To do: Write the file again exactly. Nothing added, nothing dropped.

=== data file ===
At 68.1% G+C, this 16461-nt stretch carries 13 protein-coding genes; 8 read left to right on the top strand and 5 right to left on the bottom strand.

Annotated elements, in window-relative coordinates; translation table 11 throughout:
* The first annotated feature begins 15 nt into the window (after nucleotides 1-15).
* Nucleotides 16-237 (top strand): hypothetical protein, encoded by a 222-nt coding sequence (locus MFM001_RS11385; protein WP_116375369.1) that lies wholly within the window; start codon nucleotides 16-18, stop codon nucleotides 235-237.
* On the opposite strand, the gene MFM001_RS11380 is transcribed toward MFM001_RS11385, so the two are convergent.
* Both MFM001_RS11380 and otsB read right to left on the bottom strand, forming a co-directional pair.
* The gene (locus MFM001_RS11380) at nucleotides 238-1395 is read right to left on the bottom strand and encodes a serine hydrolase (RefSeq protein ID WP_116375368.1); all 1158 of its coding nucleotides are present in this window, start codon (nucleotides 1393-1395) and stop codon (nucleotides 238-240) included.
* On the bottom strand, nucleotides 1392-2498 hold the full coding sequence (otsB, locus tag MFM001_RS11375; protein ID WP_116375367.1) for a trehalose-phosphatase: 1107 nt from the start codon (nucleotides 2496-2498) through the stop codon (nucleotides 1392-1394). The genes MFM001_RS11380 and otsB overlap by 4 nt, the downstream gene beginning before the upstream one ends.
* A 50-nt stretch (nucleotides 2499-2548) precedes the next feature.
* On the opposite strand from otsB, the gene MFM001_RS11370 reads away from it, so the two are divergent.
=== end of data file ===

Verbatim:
At 68.1% G+C, this 16461-nt stretch carries 13 protein-coding genes; 8 read left to right on the top strand and 5 right to left on the bottom strand.

Annotated elements, in window-relative coordinates; translation table 11 throughout:
* The first annotated feature begins 15 nt into the window (after nucleotides 1-15).
* Nucleotides 16-237 (top strand): hypothetical protein, encoded by a 222-nt coding sequence (locus MFM001_RS11385; protein WP_116375369.1) that lies wholly within the window; start codon nucleotides 16-18, stop codon nucleotides 235-237.
* On the opposite strand, the gene MFM001_RS11380 is transcribed toward MFM001_RS11385, so the two are convergent.
* Both MFM001_RS11380 and otsB read right to left on the bottom strand, forming a co-directional pair.
* The gene (locus MFM001_RS11380) at nucleotides 238-1395 is read right to left on the bottom strand and encodes a serine hydrolase (RefSeq protein ID WP_116375368.1); all 1158 of its coding nucleotides are present in this window, start codon (nucleotides 1393-1395) and stop codon (nucleotides 238-240) included.
* On the bottom strand, nucleotides 1392-2498 hold the full coding sequence (otsB, locus tag MFM001_RS11375; protein ID WP_116375367.1) for a trehalose-phosphatase: 1107 nt from the start codon (nucleotides 2496-2498) through the stop codon (nucleotides 1392-1394). The genes MFM001_RS11380 and otsB overlap by 4 nt, the downstream gene beginning before the upstream one ends.
* A 50-nt stretch (nucleotides 2499-2548) precedes the next feature.
* On the opposite strand from otsB, the gene MFM001_RS11370 reads away from it, so the two are divergent.